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Market outlook for Zero Liquid Discharge (ZLD) in Indian Industry
Zero Liquid Discharge (ZLD) guidelines were recently introduced for four industrial sectors (textile (wet processing), distilleries, pulp and paper and tanneries) in India. Since March 2015 when Central Pollution Control Board (CPCB) issued notifications to 9 State Pollution Control Boards of states along the Ganga basin, a series of notices have been sent to factories asking them to submit action plan for achieving ZLD or face severe penalties (including shut down). The ZLD mandate has helped increase the focus of the industry to water which has traditionally been an under-priced resource. However, uniform policy across different regions in the country is key to the widespread adoption of ZLD since high operating costs (which in turn impact end product cost) will make factories shift to other areas (and pollute freely there) to stay competitive rather than installing ZLD plant in their facility.
Cost is high but not as significant as compliance
While the ZLD technology has been available and mandated in industries in Europe since the 1980s, it is still at a relatively nascent stage in India. This is because ZLD systems are associated with high capital investments and even higher operating expenses. More than 90% of this operating cost is incurred during evaporation, which is a very energy intensive process. This is because, after various stages of filtration, chemical treatment, and separation of water from chemicals following Reverse Osmosis (RO), the RO Reject is first evaporated and then condensed to recover the water.
A ZLD plant operating at 5 Million Liters per day will incur between Rs. 50-60 crores (USD 4-5mn) in CAPEX and spend Rs. 15,000-25,000 (USD 250-400) as OPEX per day. Thus, the treated and recycled water costs approximately Rs. 200/kl, while the cost of water extraction from the ground or from the municipality would be between Rs. 30- Rs. 60/kl. (Source: cKinetics)
Some feel that the industries might not survive due to this cost burden. However, there are others who differ. According to Mr. Dinesh Yadav, Director, Arvind Envisol who worked on both sides of industry said “Most of the Industry is closing down due to non-compliance. We don’t see industry getting closed where treatment cost was high. It is the outlook and how one looks at it, cost of treatment and cost of technology cannot close any industry, it will only make it sustain and grow."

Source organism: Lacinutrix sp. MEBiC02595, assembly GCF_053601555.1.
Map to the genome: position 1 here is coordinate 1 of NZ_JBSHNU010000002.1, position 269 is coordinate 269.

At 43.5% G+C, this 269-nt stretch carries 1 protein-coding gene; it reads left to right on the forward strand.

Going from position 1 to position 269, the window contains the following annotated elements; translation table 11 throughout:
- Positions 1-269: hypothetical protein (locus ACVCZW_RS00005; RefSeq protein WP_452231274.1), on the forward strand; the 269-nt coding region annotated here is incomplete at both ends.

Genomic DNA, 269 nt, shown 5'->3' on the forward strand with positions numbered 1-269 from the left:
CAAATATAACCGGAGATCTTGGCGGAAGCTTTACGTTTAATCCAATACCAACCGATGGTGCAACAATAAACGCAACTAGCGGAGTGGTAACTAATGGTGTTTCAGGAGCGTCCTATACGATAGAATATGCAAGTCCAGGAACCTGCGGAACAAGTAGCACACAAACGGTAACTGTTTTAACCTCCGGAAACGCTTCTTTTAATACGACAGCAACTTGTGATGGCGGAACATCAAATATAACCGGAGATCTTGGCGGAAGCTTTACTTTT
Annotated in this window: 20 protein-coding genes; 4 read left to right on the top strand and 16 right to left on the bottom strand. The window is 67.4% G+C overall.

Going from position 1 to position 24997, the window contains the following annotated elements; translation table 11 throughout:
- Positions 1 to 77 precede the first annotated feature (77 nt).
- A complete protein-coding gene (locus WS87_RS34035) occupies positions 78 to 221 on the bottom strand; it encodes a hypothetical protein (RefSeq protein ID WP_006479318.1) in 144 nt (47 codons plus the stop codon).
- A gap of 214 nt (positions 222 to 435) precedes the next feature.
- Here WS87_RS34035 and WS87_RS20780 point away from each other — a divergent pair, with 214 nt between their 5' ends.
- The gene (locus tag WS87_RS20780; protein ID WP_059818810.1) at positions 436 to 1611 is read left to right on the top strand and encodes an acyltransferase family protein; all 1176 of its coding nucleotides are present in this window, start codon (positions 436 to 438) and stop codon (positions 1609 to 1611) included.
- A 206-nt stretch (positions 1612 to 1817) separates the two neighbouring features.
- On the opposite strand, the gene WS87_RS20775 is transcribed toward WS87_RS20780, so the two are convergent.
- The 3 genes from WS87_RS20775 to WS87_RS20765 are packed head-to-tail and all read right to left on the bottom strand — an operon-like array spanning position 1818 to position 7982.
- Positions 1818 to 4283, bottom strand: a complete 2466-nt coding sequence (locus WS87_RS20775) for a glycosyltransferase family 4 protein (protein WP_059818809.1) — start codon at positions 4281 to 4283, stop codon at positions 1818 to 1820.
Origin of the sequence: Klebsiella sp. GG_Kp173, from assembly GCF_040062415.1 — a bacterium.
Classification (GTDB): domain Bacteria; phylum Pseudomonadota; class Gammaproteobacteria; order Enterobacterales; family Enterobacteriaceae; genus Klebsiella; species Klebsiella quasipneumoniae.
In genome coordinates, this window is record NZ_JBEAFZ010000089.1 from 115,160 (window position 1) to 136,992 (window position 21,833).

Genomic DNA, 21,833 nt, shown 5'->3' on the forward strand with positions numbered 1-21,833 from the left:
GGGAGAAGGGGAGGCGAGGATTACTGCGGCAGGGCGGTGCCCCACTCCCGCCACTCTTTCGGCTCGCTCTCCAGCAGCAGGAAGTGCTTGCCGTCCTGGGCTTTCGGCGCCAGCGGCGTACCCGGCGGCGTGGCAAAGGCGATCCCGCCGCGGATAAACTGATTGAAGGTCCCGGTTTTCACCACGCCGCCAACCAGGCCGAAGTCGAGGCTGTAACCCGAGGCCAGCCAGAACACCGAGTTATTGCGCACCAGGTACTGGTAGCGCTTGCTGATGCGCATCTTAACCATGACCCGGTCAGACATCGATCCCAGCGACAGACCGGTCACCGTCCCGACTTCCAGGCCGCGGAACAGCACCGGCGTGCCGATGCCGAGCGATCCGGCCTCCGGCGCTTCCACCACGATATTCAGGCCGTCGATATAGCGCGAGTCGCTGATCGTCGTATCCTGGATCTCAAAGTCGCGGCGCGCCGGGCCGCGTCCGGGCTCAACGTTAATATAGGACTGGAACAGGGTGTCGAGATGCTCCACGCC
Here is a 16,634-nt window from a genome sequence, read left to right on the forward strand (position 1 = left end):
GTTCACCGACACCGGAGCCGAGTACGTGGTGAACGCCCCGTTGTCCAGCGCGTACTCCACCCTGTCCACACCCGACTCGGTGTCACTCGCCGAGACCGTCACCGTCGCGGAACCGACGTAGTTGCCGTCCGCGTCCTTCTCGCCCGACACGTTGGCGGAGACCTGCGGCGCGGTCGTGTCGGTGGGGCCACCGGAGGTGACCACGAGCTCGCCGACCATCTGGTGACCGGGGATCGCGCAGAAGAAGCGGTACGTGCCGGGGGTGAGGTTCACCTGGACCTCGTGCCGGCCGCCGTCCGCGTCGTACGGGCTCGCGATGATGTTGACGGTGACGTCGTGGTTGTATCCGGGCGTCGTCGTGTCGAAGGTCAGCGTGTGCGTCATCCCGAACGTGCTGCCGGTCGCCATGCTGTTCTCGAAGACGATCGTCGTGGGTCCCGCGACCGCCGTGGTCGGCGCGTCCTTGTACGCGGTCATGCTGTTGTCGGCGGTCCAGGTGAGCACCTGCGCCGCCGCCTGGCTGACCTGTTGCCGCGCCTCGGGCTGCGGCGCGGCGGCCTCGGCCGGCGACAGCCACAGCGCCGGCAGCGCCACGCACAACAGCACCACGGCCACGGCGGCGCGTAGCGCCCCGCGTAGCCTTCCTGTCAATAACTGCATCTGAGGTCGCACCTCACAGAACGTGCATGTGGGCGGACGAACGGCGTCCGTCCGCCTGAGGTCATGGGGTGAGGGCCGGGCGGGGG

To support this fact, we can take a look at what happened in Tirupur, Tamil Nadu in 2008 – 2011. In 2008, the Tamil Nadu government mandated zero liquid discharge for the textile wet processing industry in Tirupur. Many ignored this mandate and in 2011 Tamil Nadu high court ordered forced shut down of more than the half of the textile factories in Tirupur. Many went out of business permanently due to non-compliance. Mr Palanivel Rajan, COO at Asian Fab, one of the survivors post the mandate in Tirpur said “For us the key was that we planned for the future. We were one of the early adopters of ZLD in Tirpur right after the 2008 mandate for textile and that helped us to survive when others went out of business.”
There is no single treatment technology which is better than others in achieving Zero Liquid Discharge in all the given industries as it depends on quality and contaminants in the waste stream. Therefore is confusion about ZLD as a whole as it is not a single system but a combination of various treatment processes which may vary from industry to industry. This is due to the fact that the type to technology depends upon the quality of effluent and process water quality requirement.
But that should not stop us as per Mr. Yadav says “From treatment to ZLD it is a long and complicated journey. Selection of technology should be done with the example of its operations, solutions which provide bank guarantee and its power, chemical consumption and water quality guarantee too should be considered, all the solution providers will provide this guarantee if they meet the standards and comply it. But with change in chemicals used as inputs and with upgrading system the technology should be changed, which is difficult, hence there has to be continuous up gradation to be made to avoid the complexity”